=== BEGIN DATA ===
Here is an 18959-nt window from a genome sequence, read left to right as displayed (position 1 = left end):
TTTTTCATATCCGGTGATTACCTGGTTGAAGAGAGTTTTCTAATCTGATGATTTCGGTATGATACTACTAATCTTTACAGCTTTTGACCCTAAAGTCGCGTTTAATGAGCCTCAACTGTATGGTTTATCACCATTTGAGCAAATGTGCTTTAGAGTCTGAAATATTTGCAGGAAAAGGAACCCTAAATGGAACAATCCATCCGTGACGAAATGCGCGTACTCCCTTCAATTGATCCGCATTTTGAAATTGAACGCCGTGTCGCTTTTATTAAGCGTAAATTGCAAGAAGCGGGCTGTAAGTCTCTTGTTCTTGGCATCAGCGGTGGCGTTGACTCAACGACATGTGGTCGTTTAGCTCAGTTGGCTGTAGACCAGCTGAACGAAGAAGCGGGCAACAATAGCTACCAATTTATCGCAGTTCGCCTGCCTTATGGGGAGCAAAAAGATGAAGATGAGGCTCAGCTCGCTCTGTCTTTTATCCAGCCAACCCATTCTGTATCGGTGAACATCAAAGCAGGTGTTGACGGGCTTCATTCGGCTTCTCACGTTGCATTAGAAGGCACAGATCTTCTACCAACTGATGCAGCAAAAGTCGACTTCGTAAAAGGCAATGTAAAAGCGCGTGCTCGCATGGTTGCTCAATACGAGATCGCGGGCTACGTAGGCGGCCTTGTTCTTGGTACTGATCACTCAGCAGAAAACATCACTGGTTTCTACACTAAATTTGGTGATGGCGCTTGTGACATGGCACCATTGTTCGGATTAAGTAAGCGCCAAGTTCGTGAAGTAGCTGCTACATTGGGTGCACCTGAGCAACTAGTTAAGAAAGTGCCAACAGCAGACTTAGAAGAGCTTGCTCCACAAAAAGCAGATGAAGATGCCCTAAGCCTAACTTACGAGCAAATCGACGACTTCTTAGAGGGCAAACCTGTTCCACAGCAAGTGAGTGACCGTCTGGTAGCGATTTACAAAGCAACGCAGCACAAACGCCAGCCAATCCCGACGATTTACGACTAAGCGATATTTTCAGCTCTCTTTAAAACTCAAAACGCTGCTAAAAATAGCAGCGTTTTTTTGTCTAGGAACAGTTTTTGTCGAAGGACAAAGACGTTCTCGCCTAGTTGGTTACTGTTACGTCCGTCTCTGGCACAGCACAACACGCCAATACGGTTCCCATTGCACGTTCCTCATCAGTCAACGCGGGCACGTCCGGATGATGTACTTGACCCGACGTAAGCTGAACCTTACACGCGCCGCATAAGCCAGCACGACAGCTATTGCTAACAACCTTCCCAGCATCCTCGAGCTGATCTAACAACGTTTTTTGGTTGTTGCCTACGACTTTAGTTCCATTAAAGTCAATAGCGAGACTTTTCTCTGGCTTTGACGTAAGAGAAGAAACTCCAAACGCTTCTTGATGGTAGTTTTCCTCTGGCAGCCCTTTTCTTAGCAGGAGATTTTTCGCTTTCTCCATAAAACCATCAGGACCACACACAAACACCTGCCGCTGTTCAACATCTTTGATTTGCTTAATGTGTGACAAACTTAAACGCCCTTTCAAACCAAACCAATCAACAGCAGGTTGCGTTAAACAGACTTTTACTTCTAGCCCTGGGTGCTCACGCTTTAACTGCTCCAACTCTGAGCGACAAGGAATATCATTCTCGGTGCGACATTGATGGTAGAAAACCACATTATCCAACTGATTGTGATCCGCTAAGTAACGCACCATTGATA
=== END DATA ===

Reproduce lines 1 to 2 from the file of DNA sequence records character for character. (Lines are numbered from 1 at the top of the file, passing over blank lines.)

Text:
Here is an 18959-nt window from a genome sequence, read left to right as displayed (position 1 = left end):
TTTTTCATATCCGGTGATTACCTGGTTGAAGAGAGTTTTCTAATCTGATGATTTCGGTATGATACTACTAATCTTTACAGCTTTTGACCCTAAAGTCGCGTTTAATGAGCCTCAACTGTATGGTTTATCACCATTTGAGCAAATGTGCTTTAGAGTCTGAAATATTTGCAGGAAAAGGAACCCTAAATGGAACAATCCATCCGTGACGAAATGCGCGTACTCCCTTCAATTGATCCGCATTTTGAAATTGAACGCCGTGTCGCTTTTATTAAGCGTAAATTGCAAGAAGCGGGCTGTAAGTCTCTTGTTCTTGGCATCAGCGGTGGCGTTGACTCAACGACATGTGGTCGTTTAGCTCAGTTGGCTGTAGACCAGCTGAACGAAGAAGCGGGCAACAATAGCTACCAATTTATCGCAGTTCGCCTGCCTTATGGGGAGCAAAAAGATGAAGATGAGGCTCAGCTCGCTCTGTCTTTTATCCAGCCAACCCATTCTGTATCGGTGAACATCAAAGCAGGTGTTGACGGGCTTCATTCGGCTTCTCACGTTGCATTAGAAGGCACAGATCTTCTACCAACTGATGCAGCAAAAGTCGACTTCGTAAAAGGCAATGTAAAAGCGCGTGCTCGCATGGTTGCTCAATACGAGATCGCGGGCTACGTAGGCGGCCTTGTTCTTGGTACTGATCACTCAGCAGAAAACATCACTGGTTTCTACACTAAATTTGGTGATGGCGCTTGTGACATGGCACCATTGTTCGGATTAAGTAAGCGCCAAGTTCGTGAAGTAGCTGCTACATTGGGTGCACCTGAGCAACTAGTTAAGAAAGTGCCAACAGCAGACTTAGAAGAGCTTGCTCCACAAAAAGCAGATGAAGATGCCCTAAGCCTAACTTACGAGCAAATCGACGACTTCTTAGAGGGCAAACCTGTTCCACAGCAAGTGAGTGACCGTCTGGTAGCGATTTACAAAGCAACGCAGCACAAACGCCAGCCAATCCCGACGATTTACGACTAAGCGATATTTTCAGCTCTCTTTAAAACTCAAAACGCTGCTAAAAATAGCAGCGTTTTTTTGTCTAGGAACAGTTTTTGTCGAAGGACAAAGACGTTCTCGCCTAGTTGGTTACTGTTACGTCCGTCTCTGGCACAGCACAACACGCCAATACGGTTCCCATTGCACGTTCCTCATCAGTCAACGCGGGCACGTCCGGATGATGTACTTGACCCGACGTAAGCTGAACCTTACACGCGCCGCATAAGCCAGCACGACAGCTATTGCTAACAACCTTCCCAGCATCCTCGAGCTGATCTAACAACGTTTTTTGGTTGTTGCCTACGACTTTAGTTCCATTAAAGTCAATAGCGAGACTTTTCTCTGGCTTTGACGTAAGAGAAGAAACTCCAAACGCTTCTTGATGGTAGTTTTCCTCTGGCAGCCCTTTTCTTAGCAGGAGATTTTTCGCTTTCTCCATAAAACCATCAGGACCACACACAAACACCTGCCGCTGTTCAACATCTTTGATTTGCTTAATGTGTGACAAACTTAAACGCCCTTTCAAACCAAACCAATCAACAGCAGGTTGCGTTAAACAGACTTTTACTTCTAGCCCTGGGTGCTCACGCTTTAACTGCTCCAACTCTGAGCGACAAGGAATATCATTCTCGGTGCGACATTGATGGTAGAAAACCACATTATCCAACTGATTGTGATCCGCTAAGTAACGCACCATTGATA